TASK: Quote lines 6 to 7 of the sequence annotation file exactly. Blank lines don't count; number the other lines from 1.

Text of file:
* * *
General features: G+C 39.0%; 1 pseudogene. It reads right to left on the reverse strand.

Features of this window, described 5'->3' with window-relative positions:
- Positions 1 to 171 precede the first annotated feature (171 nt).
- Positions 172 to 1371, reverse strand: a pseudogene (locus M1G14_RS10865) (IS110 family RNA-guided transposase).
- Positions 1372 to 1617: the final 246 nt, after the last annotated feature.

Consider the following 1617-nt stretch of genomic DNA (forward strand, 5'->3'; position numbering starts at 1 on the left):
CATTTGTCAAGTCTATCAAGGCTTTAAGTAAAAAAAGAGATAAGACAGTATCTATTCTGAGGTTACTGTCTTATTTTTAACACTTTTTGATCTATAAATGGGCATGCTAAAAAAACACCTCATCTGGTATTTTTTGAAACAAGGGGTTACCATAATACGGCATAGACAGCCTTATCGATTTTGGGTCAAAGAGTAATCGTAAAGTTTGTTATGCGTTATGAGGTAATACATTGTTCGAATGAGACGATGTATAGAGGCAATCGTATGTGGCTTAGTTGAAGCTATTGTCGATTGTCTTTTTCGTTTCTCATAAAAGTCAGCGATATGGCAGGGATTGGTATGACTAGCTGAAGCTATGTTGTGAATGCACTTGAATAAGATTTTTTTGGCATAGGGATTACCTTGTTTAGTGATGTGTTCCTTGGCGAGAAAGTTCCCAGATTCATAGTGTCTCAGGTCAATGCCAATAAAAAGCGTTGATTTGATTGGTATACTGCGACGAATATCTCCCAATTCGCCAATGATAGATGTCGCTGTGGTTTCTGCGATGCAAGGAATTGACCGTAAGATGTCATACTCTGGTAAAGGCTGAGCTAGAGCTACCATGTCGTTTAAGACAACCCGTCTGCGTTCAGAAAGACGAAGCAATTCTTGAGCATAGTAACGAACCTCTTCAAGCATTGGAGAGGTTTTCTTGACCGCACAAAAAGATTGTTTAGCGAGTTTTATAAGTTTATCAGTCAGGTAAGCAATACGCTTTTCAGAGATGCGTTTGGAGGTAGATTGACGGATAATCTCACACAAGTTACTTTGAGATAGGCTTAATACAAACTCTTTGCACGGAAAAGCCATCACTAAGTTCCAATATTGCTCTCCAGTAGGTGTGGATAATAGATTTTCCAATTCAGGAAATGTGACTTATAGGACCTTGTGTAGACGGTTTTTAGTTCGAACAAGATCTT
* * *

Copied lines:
Consider the following 1617-nt stretch of genomic DNA (forward strand, 5'->3'; position numbering starts at 1 on the left):
CATTTGTCAAGTCTATCAAGGCTTTAAGTAAAAAAAGAGATAAGACAGTATCTATTCTGAGGTTACTGTCTTATTTTTAACACTTTTTGATCTATAAATGGGCATGCTAAAAAAACACCTCATCTGGTATTTTTTGAAACAAGGGGTTACCATAATACGGCATAGACAGCCTTATCGATTTTGGGTCAAAGAGTAATCGTAAAGTTTGTTATGCGTTATGAGGTAATACATTGTTCGAATGAGACGATGTATAGAGGCAATCGTATGTGGCTTAGTTGAAGCTATTGTCGATTGTCTTTTTCGTTTCTCATAAAAGTCAGCGATATGGCAGGGATTGGTATGACTAGCTGAAGCTATGTTGTGAATGCACTTGAATAAGATTTTTTTGGCATAGGGATTACCTTGTTTAGTGATGTGTTCCTTGGCGAGAAAGTTCCCAGATTCATAGTGTCTCAGGTCAATGCCAATAAAAAGCGTTGATTTGATTGGTATACTGCGACGAATATCTCCCAATTCGCCAATGATAGATGTCGCTGTGGTTTCTGCGATGCAAGGAATTGACCGTAAGATGTCATACTCTGGTAAAGGCTGAGCTAGAGCTACCATGTCGTTTAAGACAACCCGTCTGCGTTCAGAAAGACGAAGCAATTCTTGAGCATAGTAACGAACCTCTTCAAGCATTGGAGAGGTTTTCTTGACCGCACAAAAAGATTGTTTAGCGAGTTTTATAAGTTTATCAGTCAGGTAAGCAATACGCTTTTCAGAGATGCGTTTGGAGGTAGATTGACGGATAATCTCACACAAGTTACTTTGAGATAGGCTTAATACAAACTCTTTGCACGGAAAAGCCATCACTAAGTTCCAATATTGCTCTCCAGTAGGTGTGGATAATAGATTTTCCAATTCAGGAAATGTGACTTATAGGACCTTGTGTAGACGGTTTTTAGTTCGAACAAGATCTT